Marxismo Y Comunicacion

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The following text was originally published in PROSPECTS: the quarterly review of comparative education (Paris, UNESCO: International Bureau of Education), vol. 23, no. 1/2, 1993, p. 249–75 ©UNESCO: International Bureau of Education, 2001 This document may be reproduced free of charge as long as acknowledgement is made of the source.

Francine Dubreucq1

Anunforeseen career
Nothing in Jean-Ovide Decroly’s early life would have led to a forecast of a career in education. Coming from a strict provincial background in the small Belgian town of Renaix, he had to face the demands of his parents, who were obsessed with the academic success of the most gifted of their children. His turbulent spirit led him to detest the two boarding schools that imposed aclassical Greek and Latin education, remote indeed from his passion for drawing, dancing, music and, above all, natural science. He appreciated all the more his years at the medical faculty of the University of Gent, where he was a student assistant before turning to the highly experimental discipline of pathological anatomy. The young biologist was soon to discover the medicine of the mind. As thebrilliant winner of the University’s Competition and of the award of the Travelling Scholarship Foundation, he spent the 1896–97 academic year at the University of Berlin and the Salpêtrière Hospital in Paris where he met avant-garde specialists in mental illness and turned towards neuropsychiatry, and then to psychology—just as Freud had done in the same places twenty years earlier. But Decrolysteadfastly affirmed that biological and mental phenomena, the ‘biological and mental foundations’ of all behaviour, were correlated. In 1898, Decroly moved to Brussels with his young wife, Agnès Guisset. At the University of Gent he again took up his research on mental illness and on the pathological anatomy of the brain. The clinic in the hospital setting was of more interest to him than werethe patients. He also began working at the Brussels Polyclinic as an assistant in the neurology department and, shortly afterwards, was put in charge of the section for ‘abnormal and speechdefective children’. This experience was both painful and decisive. Faced with the poverty of the cities, Decroly discovered the human, social and educational abandonment that his little patients suffered from.The working-class state schools almost always condemned them to failure and to the fringes of society. It was remote indeed from the preventive education that became his steadfast ideology. ‘I contend that [these state schools] have a harmful influence, and an unquestionable antisocial effect; not only do they fail to prepare us for life, but they also turn many of us into life’s derelicts, theunderclass, or at least they do nothing to prevent us from entering into that class— which amounts to the same thing’ (1904b). School could nevertheless be ‘perhaps the most powerful means of preventing idleness, poverty and crime, [. . .] not as it is organized at present, since it is itself to a large extent the direct or indirect cause of these ills, but as it ought to be organized and as it isalready organized in some fortunate places where they have understood the evil that it does and the good that it can do’ (1904b). If Decroly ascribes a preventive role to schools as a priority, it is primarily to supplement the parents’ educational function: ‘in the life of our contemporary society, the role of the school becomes more important as the parents’ role has become more difficult and asadaptation to life has become more complicated’ (Anthologie de textes extraits de manuscrits inédits . . .). In the alltoo-frequent cases where the family situation is clearly harmful, the medical and educational protection of the children is obviously preferable to ‘hospices, asylums, reformatories or prisons . . . 1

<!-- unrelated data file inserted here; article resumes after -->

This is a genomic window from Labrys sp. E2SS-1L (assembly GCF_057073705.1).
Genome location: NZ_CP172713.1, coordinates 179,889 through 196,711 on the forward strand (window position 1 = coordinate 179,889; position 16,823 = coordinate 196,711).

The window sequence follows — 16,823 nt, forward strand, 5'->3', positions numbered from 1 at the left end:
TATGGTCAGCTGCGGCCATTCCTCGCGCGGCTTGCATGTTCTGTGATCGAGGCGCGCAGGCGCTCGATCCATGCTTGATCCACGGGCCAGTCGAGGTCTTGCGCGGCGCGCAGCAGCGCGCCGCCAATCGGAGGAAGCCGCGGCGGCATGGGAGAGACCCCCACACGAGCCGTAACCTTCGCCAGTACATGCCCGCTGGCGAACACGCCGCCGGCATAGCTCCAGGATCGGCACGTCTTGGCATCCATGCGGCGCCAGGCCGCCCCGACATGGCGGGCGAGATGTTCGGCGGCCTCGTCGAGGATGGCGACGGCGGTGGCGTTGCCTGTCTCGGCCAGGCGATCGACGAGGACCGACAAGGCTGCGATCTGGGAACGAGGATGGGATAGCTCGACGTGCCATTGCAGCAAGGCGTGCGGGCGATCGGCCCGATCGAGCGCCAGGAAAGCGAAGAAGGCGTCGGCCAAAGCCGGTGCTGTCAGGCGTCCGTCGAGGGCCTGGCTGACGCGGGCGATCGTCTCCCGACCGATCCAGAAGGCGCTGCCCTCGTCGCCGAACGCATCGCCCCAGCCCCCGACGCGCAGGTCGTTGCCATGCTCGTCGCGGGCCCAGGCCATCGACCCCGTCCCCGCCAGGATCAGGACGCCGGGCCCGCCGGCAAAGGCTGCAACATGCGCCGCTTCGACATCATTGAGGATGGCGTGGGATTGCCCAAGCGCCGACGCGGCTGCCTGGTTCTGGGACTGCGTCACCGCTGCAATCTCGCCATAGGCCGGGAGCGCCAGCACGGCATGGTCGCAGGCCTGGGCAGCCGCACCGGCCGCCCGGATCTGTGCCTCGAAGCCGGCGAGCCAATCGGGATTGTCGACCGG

These are pernicious bandages that infect the wounds instead of curing them’...
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